Harrogate woman unveils art with final message from family killed in Holocaust
by
Last updated Jun 15, 2023
Artist Laura Fisher-with Michelle Levey and the holocaust note blanket
Laura Fisher and Michelle Green with the blanket

A Harrogate woman has unveiled a giant blanket embroidered with her family’s final message from the Holocaust.

Michelle Green’s grandparents, Gisela and Josef Schwarz, and her uncle Kurt were all killed in a Nazi concentration camp.

With the help of artist Laura Fisher, Michelle has created a piece of artwork to commemorate their communication to their family. She said:

“Holding the blanket felt like hugging the grandma I never met. I really didn’t expect to feel such strong emotions.

“The blanket dominates the room from floor to ceiling and it won’t let you ignore it. It makes you think about a telegram that was once written and had so much love poured into it – a last vestige of hope that a family could one day be together again.”

The Red Cross telegram was sent to Michelle’s aunt Aranka and was the last message they received from her family still in Nazi-occupied Vienna. Translated from German, it read:

“Dearest children,

“(I’m) very worried. Last message in March. Thank God we are well. Hope you are. Message from Papa (received).

“Millions of kisses also from your brother,

“Mama.”

The message was dated November 1943. Shortly afterwards, the family was betrayed by a Nazi informer.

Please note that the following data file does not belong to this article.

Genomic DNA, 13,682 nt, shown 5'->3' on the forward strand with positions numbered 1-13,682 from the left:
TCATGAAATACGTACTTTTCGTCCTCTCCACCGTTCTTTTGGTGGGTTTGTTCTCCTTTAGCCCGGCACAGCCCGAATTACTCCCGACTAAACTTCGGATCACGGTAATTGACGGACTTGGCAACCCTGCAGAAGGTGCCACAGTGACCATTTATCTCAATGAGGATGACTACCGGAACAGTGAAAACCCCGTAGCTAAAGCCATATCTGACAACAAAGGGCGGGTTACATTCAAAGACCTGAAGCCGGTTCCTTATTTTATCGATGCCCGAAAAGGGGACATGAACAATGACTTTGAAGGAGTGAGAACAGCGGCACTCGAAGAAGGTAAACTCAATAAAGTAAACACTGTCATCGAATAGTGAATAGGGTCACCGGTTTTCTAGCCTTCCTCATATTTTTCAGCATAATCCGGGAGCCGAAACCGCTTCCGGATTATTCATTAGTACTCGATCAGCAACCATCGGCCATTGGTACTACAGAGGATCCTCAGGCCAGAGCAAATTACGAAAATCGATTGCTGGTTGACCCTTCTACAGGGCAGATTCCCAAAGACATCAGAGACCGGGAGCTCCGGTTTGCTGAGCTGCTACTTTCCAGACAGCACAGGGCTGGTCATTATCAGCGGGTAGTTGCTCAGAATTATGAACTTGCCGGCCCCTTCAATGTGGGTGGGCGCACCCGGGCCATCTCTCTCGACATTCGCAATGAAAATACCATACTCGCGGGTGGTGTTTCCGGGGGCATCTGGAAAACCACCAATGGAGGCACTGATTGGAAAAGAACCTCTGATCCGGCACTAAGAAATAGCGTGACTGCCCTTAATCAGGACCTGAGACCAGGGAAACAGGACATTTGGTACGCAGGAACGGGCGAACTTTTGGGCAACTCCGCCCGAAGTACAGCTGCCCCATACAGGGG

They were held at Camp Malines until the following April before being herd onto a train to Auschwitz.

Michelle’s mother Lili managed to escape to the UK via Belgium and join her sister Aranka in London. They survived the Blitz before relocating to Harrogate after hearing it was “the most beautiful place in England”.

The sisters waited tables at Bettys tea rooms for a number of years, before starting their own business in 1948, the Manor Hotel, which they ran until 1971.


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Michelle, now 70, went on to be head of learning support at Ashville College in Harrogate. This experience taught her that hearing people speak isn’t necessarily enough to embed knowledge.

That understanding inspired her decision to make the blanket.

Artist Laura Fisher created the giant woven blanket as part of an artists’ residency at Holocaust Centre North in Huddersfield. It is on display at the centre until July 27, along with a number of other artworks as part of a free exhibition called Memorial Gestures.

It is open from Monday to Thursday from 10am to 5pm.

Laura said:

 “When I first visited Holocaust Centre North, I was initially overwhelmed and the scale of the tragedy felt incomprehensible.

“I remember feeling a pit in my stomach, like nothing I could do would possibly be enough. How could I create art that would make those affected feel seen, cared about, witnessed?

“I hope the work I have created as part of Memorial Gestures helps others to understand the depths of what was lost during the Holocaust-what was stolen from families whose lives were irrevocably changed.”


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